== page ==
Psychedelics, traveling, and meditation have really changed my views on money and capitalism and the United States and media. The system we're in warps our priorities. We chase pieces of paper and numbers of the screen to fill the lack of self-esteem we have. We're used as cogs in the machine and we want to escape the machine, but it's nearly impossible to escape without manipulating the machine to churn out pieces of paper and numbers on the screen.

Still, poker is my main source of income so I have many moral dilemmas. I'm not a perfect human. I don't have life figured out. But all I know is getting really good at poker to make myself feel good about myself is no longer a priority.

Last edited by spirit123; 04-03-2018 at 01:44 PM.
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Old 04-03-2018, 01:31 PM   #21315
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re: Winrates, bankrolls, and finances

Man, spirit123 dropping some real knowledge in here today. Gl to you and your journey.
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Old 04-03-2018, 01:39 PM   #21316
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Now, this isn't to say there aren't a few cool people that play poker in the casino. Maybe 1 out of 15 or 20 are cool people. Maybe military or ex-military. Maybe successful retired businessperson. Maybe a grandma who just loves cards and never bluffs. Maybe a doctor who wants to compete. Maybe an older guy just getting into the game and loves to see flops and gamble, but doesn't do it to make money primarily. Those are cool people.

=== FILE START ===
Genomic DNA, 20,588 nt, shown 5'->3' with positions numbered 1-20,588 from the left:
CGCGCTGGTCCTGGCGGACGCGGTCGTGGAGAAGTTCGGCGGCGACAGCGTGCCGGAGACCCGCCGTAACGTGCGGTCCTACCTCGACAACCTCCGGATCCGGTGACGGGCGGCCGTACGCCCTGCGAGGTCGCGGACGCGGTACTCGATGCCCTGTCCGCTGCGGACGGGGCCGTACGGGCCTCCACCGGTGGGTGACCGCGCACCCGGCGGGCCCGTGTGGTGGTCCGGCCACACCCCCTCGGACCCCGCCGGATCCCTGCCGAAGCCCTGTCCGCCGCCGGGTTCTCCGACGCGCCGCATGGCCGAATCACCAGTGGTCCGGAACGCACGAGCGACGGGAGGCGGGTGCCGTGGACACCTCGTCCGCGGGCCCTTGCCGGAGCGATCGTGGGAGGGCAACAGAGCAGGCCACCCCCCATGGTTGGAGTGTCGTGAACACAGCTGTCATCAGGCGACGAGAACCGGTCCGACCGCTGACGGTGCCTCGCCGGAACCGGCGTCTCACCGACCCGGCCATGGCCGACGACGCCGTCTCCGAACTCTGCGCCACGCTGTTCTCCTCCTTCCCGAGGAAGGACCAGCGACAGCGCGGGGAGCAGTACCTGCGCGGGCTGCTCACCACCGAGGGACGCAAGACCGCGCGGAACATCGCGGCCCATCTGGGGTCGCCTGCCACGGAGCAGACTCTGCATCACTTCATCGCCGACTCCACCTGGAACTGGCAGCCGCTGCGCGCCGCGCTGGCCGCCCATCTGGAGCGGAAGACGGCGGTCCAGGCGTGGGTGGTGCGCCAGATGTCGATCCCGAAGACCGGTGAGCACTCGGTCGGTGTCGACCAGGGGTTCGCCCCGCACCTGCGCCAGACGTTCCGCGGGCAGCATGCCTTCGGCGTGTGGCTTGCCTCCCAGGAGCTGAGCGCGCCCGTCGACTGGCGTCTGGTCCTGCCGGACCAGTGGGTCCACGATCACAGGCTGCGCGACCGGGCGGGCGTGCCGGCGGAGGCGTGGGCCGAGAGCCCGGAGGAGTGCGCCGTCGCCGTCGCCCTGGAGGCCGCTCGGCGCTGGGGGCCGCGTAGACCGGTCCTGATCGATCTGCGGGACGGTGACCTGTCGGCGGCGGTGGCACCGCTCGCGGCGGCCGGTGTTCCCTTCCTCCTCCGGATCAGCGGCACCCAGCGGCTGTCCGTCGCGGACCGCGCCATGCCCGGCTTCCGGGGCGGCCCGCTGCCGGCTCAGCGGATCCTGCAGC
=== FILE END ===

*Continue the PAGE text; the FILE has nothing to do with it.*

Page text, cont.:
So it's impossible to be "cool" if you're playing for profit?

Edit: nvm it's a level.

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They realize the real game is money, and not poker. And actually the real game is just pussy. Everything we do as men is subconsciously connected to pussy. Once we can get pussy and realize we don't need millions to prove our worth to anyone, the allure of the poker dream just starts fading. Poker is just seen for what it is -- an intellectual and psychological war. Why go to war when you can get pussy? I go to war to print money, but I'm not happy about having to crush souls to do it. But it's the world we live in.